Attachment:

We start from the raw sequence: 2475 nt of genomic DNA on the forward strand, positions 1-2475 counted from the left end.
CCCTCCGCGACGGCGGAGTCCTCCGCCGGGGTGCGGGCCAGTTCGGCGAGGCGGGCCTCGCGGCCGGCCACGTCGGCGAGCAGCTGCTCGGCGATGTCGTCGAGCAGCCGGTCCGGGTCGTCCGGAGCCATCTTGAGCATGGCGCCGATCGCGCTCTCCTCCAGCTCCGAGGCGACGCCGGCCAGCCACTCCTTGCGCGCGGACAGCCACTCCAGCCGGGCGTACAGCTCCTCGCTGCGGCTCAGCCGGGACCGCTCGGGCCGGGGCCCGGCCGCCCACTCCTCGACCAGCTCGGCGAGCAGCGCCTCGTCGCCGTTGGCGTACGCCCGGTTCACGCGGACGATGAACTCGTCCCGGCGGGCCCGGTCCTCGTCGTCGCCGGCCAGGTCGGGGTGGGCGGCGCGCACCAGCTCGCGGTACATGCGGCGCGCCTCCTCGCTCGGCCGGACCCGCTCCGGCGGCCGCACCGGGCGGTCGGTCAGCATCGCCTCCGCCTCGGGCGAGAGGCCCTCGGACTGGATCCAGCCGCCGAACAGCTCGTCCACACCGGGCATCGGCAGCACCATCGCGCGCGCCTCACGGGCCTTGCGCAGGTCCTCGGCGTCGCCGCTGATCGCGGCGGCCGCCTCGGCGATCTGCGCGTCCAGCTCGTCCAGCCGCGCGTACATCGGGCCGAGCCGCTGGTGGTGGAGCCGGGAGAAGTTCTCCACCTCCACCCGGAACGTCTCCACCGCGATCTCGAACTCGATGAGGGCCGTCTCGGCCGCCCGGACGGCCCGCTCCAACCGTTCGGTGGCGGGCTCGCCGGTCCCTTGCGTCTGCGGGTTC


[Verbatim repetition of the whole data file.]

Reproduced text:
We start from the raw sequence: 2475 nt of genomic DNA on the forward strand, positions 1-2475 counted from the left end.
CCCTCCGCGACGGCGGAGTCCTCCGCCGGGGTGCGGGCCAGTTCGGCGAGGCGGGCCTCGCGGCCGGCCACGTCGGCGAGCAGCTGCTCGGCGATGTCGTCGAGCAGCCGGTCCGGGTCGTCCGGAGCCATCTTGAGCATGGCGCCGATCGCGCTCTCCTCCAGCTCCGAGGCGACGCCGGCCAGCCACTCCTTGCGCGCGGACAGCCACTCCAGCCGGGCGTACAGCTCCTCGCTGCGGCTCAGCCGGGACCGCTCGGGCCGGGGCCCGGCCGCCCACTCCTCGACCAGCTCGGCGAGCAGCGCCTCGTCGCCGTTGGCGTACGCCCGGTTCACGCGGACGATGAACTCGTCCCGGCGGGCCCGGTCCTCGTCGTCGCCGGCCAGGTCGGGGTGGGCGGCGCGCACCAGCTCGCGGTACATGCGGCGCGCCTCCTCGCTCGGCCGGACCCGCTCCGGCGGCCGCACCGGGCGGTCGGTCAGCATCGCCTCCGCCTCGGGCGAGAGGCCCTCGGACTGGATCCAGCCGCCGAACAGCTCGTCCACACCGGGCATCGGCAGCACCATCGCGCGCGCCTCACGGGCCTTGCGCAGGTCCTCGGCGTCGCCGCTGATCGCGGCGGCCGCCTCGGCGATCTGCGCGTCCAGCTCGTCCAGCCGCGCGTACATCGGGCCGAGCCGCTGGTGGTGGAGCCGGGAGAAGTTCTCCACCTCCACCCGGAACGTCTCCACCGCGATCTCGAACTCGATGAGGGCCGTCTCGGCCGCCCGGACGGCCCGCTCCAACCGTTCGGTGGCGGGCTCGCCGGTCCCTTGCGTCTGCGGGTTC